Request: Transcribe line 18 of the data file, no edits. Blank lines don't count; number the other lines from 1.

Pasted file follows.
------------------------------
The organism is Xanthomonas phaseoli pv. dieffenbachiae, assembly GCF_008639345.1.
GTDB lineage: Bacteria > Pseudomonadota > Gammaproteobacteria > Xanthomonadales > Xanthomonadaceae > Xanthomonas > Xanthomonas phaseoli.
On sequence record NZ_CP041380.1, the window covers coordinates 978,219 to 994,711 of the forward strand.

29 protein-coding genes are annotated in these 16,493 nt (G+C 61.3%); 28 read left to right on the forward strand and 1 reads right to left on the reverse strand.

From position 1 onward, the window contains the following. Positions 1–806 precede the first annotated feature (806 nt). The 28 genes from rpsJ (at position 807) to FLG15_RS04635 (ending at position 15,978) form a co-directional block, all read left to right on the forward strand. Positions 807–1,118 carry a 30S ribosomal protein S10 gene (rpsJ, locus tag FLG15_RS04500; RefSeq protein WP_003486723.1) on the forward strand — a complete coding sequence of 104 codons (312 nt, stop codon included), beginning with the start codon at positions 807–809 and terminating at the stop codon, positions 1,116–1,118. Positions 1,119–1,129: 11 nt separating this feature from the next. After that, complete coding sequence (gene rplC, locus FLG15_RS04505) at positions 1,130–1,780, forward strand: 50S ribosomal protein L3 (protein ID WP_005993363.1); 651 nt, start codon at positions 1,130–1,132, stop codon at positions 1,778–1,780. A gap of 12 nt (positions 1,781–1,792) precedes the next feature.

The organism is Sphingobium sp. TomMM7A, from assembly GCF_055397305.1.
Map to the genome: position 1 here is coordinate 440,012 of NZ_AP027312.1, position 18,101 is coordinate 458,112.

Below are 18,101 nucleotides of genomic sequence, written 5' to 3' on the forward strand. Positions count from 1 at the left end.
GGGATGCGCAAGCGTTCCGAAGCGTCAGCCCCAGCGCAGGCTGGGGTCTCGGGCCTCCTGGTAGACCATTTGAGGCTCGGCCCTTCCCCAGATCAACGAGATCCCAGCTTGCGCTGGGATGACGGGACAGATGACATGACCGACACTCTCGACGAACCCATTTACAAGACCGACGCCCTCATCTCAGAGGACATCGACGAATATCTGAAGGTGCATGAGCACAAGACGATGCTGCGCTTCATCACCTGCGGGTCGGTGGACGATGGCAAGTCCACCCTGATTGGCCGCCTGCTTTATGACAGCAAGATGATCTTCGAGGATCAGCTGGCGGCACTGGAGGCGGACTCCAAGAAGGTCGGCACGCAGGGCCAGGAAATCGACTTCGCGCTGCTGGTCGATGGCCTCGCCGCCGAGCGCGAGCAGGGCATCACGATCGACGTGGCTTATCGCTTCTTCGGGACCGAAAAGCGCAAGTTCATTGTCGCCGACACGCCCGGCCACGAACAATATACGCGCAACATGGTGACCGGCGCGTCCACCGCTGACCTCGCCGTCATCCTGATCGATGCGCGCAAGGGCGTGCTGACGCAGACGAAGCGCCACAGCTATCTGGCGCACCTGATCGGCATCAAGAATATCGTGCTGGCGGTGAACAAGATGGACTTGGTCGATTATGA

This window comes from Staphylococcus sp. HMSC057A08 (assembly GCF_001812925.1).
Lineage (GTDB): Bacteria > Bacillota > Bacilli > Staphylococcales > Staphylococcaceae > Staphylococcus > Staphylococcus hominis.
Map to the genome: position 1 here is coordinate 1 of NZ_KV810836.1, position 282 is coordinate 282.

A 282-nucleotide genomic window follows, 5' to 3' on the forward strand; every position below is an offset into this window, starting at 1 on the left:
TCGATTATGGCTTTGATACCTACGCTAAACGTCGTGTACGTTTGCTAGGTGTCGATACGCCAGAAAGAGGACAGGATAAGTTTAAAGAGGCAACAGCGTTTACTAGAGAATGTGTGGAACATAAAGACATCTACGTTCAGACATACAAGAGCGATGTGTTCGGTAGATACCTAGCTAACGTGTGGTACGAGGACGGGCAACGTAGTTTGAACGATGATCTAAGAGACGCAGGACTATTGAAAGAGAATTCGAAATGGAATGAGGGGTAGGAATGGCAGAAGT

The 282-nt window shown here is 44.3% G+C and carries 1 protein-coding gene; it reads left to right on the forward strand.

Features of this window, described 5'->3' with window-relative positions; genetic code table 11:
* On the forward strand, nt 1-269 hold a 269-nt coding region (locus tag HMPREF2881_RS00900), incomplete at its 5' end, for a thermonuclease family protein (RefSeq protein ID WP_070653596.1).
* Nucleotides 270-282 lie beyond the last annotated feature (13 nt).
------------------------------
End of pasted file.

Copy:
* Nucleotides 270-282 lie beyond the last annotated feature (13 nt).